In today’s world, you cannot rely on one website to post a job advertisement. If you want to reach candidates, if you genuinely want to increase your response rate, you have to post in many different places. Social media is the dominant choice, but good old job boards have a vital function as well. There are also country-specific pages that need to be taken care of if recruiting for a specific market. In this article, however, I would like to concentrate on social media, as we live in the age where 1,58 billion people in the world log onto Facebook daily, LinkedIn, being the most significant professional network on the Internet has more than 630 million members. Even AngelList long ago surpassed 50,000 accredited investors, who created their company’s profile there.
At my work in Bee Talents, all recruiters use LinkedIn Recruiter Professional Services, and we all have recruiter accounts. This, by the way, was one of the most important investments our company made. In Eastern European, countries paying for LinkedIn is still rare, even among recruitment agencies. This gives us a competitive edge over them (same goes for our ATS, Lever, and several other tools).
Since we have those capabilities that others do not, it is a no brainer that we use LinkedIn first and foremost for most of our posting needs. Not only do we post an offer under the Jobs section, but we also use this tool when posting jobs on our feed and then we share each other’s posts to reach a maximum number of candidates. Even if you cannot access the professional suite of LinkedIn tools, go there anyway. Simply put, candidates are there.
Facebook and its groups are another resource that we use to share our offers. We specialize in IT recruitment, and seek Facebook groups associated with that sector (like this one) or with HR/recruitment, or even posting in specific university groups. This is meant to reach specific/potential candidates or other recruiters. Of course, we also post on our wall and share it with our networks for maximum exposure. Many companies undervalue the power of a more personal approach, but we see no conflict there. We can be both direct and personal when needed, and we can be professionally distant if need be.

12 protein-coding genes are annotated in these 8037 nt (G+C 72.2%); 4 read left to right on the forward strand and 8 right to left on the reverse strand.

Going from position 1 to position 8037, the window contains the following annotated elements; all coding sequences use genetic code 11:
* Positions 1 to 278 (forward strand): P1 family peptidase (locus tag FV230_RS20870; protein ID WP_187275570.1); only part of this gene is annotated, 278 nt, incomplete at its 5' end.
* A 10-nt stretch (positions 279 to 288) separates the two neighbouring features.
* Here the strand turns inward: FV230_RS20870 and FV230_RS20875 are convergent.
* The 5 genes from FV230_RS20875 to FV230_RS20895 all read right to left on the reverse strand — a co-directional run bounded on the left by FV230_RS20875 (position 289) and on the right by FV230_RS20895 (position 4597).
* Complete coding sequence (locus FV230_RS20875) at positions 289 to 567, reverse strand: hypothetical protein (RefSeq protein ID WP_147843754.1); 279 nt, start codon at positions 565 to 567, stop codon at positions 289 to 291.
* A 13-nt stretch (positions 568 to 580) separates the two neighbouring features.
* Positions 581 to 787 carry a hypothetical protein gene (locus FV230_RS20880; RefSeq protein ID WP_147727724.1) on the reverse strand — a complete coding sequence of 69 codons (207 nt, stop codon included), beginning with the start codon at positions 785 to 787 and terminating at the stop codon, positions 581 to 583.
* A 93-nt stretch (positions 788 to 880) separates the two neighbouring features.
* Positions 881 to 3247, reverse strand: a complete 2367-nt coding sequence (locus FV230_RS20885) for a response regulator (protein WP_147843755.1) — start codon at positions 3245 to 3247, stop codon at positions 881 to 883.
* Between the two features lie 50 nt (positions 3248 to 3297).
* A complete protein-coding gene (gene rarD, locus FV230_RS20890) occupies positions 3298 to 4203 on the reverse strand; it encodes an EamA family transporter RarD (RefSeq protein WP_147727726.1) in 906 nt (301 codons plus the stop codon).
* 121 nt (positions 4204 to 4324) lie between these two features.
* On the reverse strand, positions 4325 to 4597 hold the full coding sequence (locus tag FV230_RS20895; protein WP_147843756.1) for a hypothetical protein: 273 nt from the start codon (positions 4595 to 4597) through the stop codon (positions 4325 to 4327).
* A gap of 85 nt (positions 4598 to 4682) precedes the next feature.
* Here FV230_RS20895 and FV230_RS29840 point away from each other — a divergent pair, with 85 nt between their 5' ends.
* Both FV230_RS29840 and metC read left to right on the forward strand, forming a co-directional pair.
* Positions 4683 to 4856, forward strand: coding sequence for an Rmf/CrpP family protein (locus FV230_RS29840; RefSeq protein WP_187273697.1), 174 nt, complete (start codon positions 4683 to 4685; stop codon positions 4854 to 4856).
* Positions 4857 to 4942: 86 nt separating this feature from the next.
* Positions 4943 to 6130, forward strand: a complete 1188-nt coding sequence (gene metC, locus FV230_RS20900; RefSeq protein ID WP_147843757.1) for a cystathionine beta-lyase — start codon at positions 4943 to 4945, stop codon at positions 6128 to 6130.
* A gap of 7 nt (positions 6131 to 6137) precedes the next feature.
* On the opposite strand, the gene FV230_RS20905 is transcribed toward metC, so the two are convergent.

Lately, I also started using Twitter when posting a job. We all know the restrictions of this medium (280-character length), but why not just post a list of some of the job perks to spice up someone’s interest and only then give a link to a job offer.
MeetUp, as we all know, is a site for meeting people of similar makeup and planning group activities. An excellent example of how such a MeetUpian job posting should look like can be found here. You need to find groups that are focused on sharing/offering job offers, or ones that group professionals looking for a meetup. Here is an interesting article by Johann Romefort on how to use MeetUp to power up your tech hiring strategy.
In short, organize a meetup, build a community around your company, and get people interested in what you do. My colleagues are doing it best at HR Meetup Poznań, a fantastic local forum of industry experts. Using MeetUp can be a two-way street. Post on the portal, invite and present the job offer in-person.
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AI and Automation: How They Will Impact the Future of Recruiting?
Quora is more straight-forward. You log in, click Add in the top right corner and share a link. Voila! Or you can use a more protracted, but more rewarding approach described here by Aliza Sherman on Mashable. It’s based more on creating and expanding your network through carefully chosen questions to answer any questions posted.
On AngelList, you can post directly by clicking Post Job or Jobs and then Post Job. No brainer. It’s the impact of this portal that matters. Directed at IT professionals, it is excellent for when you need a candidate for a remote job. Candidates tend to apply more to remote offers that on-site ones. It’s helpful if AngelList is integrated with your ATS.
In the end, I would like to mention a tool that many people associate more with cat videos than sourcing. I can test different tools for sourcing freely. One of them was YouTube, but what hit me the most was not the idea how to use it to find candidates, but how great it is to promote your brand (personal or your employers)! You can post short, engaging videos detailing aspects of the offer. A simplified scheme in France, a recruiting market I am familiar with, is to post a 30-or-so second video with the necessary information and to post the rest of the job offer in the vid description. Nice idea.
As recruiters, we need to follow the candidates everywhere they go. We cannot we must rely on several different mediums. We need to scour Quora, Twitter, and local ad websites. Usually, the more places we post, the better, but let’s remember to post in the correct and justifiable ones. Spam is still spam, and we want to reach our candidates in a meaningful way.